Being on Facebook most (of my various social media accounts), in particular, I see a whole lot of people venting about their kids. I get that need to vent. I really do. Especially in the moment of upset and frustration, and there is no other adult available for you to vent to. Facebook is always there, and for some people, it’s a way they can get it out. And it feels good to hammer those keys and gripe about it. Hitting the ENTER button, with the drama of an exclamation point, can probably be especially gratifying! Often times, your status immediately reaches the eyes of your many, many friends, who are in there homes or offices all over the nation, quite possibly nodding with empathy, because they know just how you feel! Many will have their own stories to share, just to show you that they truly can and do, commiserate with you. It makes you as a mother feel…..supported. Validated in your upset. Not alone.
To be clear….I am not talking about Mama’s venting how tired they are. Or what a mess of a day it has been. I think those are vague enough, if you must get it out to someone. I am talking about specifically venting about your children, by name, and the details of the problem at hand that they have created. Really ‘calling them out’ on a public forum. (And if you ask me….even if it’s to just your selected FB friends, it’s still a public forum.).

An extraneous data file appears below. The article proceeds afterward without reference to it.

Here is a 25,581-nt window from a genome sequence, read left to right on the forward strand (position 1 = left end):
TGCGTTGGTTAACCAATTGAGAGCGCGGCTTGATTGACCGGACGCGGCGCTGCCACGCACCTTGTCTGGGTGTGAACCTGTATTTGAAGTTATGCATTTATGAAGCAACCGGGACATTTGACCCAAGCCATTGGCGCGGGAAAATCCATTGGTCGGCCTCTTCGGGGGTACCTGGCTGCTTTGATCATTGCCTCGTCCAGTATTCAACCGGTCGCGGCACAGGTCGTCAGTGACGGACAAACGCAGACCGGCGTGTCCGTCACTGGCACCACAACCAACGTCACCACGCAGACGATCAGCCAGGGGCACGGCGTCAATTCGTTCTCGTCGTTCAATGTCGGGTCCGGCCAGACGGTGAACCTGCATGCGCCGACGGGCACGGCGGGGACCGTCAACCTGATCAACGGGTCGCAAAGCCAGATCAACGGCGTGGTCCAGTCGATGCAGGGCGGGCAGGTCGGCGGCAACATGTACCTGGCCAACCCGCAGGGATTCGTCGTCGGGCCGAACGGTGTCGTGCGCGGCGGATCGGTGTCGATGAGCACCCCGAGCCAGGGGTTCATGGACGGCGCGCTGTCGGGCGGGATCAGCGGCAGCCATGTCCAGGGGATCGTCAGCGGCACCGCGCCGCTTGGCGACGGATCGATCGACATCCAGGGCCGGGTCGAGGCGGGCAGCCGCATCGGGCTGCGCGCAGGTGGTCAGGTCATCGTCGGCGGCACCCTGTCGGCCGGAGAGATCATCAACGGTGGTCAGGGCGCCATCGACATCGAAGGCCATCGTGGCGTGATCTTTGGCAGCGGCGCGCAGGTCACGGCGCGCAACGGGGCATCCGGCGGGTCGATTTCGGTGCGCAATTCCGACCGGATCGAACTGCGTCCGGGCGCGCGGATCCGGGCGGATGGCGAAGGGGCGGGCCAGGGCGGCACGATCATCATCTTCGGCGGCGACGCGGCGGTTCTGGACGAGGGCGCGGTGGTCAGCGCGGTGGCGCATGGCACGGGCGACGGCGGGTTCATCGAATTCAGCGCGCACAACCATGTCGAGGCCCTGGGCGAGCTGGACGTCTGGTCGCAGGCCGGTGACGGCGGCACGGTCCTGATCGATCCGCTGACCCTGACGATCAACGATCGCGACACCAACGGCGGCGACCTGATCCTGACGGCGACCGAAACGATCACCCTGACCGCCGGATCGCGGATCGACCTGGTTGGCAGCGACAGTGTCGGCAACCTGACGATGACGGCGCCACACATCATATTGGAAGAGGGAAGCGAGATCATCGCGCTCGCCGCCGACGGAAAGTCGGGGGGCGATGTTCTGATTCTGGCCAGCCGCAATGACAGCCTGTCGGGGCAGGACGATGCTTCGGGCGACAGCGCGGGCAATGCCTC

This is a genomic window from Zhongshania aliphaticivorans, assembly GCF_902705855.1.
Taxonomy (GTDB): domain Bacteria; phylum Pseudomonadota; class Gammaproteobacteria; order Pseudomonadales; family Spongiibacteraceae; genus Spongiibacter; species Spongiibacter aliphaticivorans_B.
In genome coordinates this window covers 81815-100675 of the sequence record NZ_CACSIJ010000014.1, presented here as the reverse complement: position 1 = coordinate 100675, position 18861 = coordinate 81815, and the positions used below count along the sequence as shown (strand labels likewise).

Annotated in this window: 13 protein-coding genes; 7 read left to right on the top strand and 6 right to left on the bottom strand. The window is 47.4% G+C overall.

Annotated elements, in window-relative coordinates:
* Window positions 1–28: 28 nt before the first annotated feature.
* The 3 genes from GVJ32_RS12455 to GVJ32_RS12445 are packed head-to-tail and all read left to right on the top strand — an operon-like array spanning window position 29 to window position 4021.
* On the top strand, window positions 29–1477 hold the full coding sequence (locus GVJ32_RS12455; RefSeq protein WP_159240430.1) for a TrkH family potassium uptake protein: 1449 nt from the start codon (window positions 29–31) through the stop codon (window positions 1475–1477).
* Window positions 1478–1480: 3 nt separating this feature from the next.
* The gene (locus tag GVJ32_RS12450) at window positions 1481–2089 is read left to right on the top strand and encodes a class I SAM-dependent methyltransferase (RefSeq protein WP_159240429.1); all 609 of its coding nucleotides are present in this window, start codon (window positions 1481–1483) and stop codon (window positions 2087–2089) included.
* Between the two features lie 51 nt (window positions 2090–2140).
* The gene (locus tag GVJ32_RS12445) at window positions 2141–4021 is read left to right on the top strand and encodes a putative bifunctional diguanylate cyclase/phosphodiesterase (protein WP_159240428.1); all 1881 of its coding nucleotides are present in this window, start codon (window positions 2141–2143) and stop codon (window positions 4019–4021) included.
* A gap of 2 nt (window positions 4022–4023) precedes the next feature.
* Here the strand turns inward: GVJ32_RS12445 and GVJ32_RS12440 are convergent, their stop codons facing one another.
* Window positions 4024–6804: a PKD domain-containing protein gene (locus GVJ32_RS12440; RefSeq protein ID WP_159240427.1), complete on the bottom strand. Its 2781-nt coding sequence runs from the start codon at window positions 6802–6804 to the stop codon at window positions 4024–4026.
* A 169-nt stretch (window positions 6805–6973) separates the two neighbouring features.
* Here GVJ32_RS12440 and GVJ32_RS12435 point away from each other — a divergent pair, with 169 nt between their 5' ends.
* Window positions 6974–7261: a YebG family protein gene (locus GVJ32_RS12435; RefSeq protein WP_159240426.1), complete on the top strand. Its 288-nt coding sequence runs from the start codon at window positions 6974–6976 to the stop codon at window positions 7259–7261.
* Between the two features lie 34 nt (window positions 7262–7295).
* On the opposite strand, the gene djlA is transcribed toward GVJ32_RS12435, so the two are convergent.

Listen, I don’t want anyone to think I am really criticizing, or ‘judging’ other parents, here. ( Although I know it’s bound to happen anyway. Someone, somewhere, is going to get defensive, and insist I AM judging.) But I’m really not judging. I don’t think they are horrible parents, because they do this. Lord knows sometimes I read these statuses, and I can relate myself. I can feel for them, because maybe I have been there. Or simply because I can sense….it’s all just getting to them, in a bad way. It’s a tough day. Maybe another one. ***Whether I can relate or not, I have stopped and said a quick little prayer, more times than I can count…..’Please give this Mama some extra strength and patience today….She’s getting worn down’. *** So it’s not about putting down other parents.
But I do have some questions, I think we should ask ourselves.
Is it really honoring our children? Is that protecting their privacy? What about their dignity? While I sometimes feel bad for the mother struggling that day, more so, I feel bad for the child(ren) she speaks of.
Let me put it in this light for you.
My oldest child is on social media now. All over the place. And….she has her own blog.
Can I tell you how thankful I am, that she doesn’t share with the world, all about the days when I am less than a perfect parent? Because, I’m telling you Friends, there have been some! Oh, I know some kids do. (Vent about their parents, on social media.) But mine better never. A situation similar to Hell may arrive right at their feet, if that ever happened. And then I’d take their technology devices, throw them into the flames, and possibly toast a marshmallow.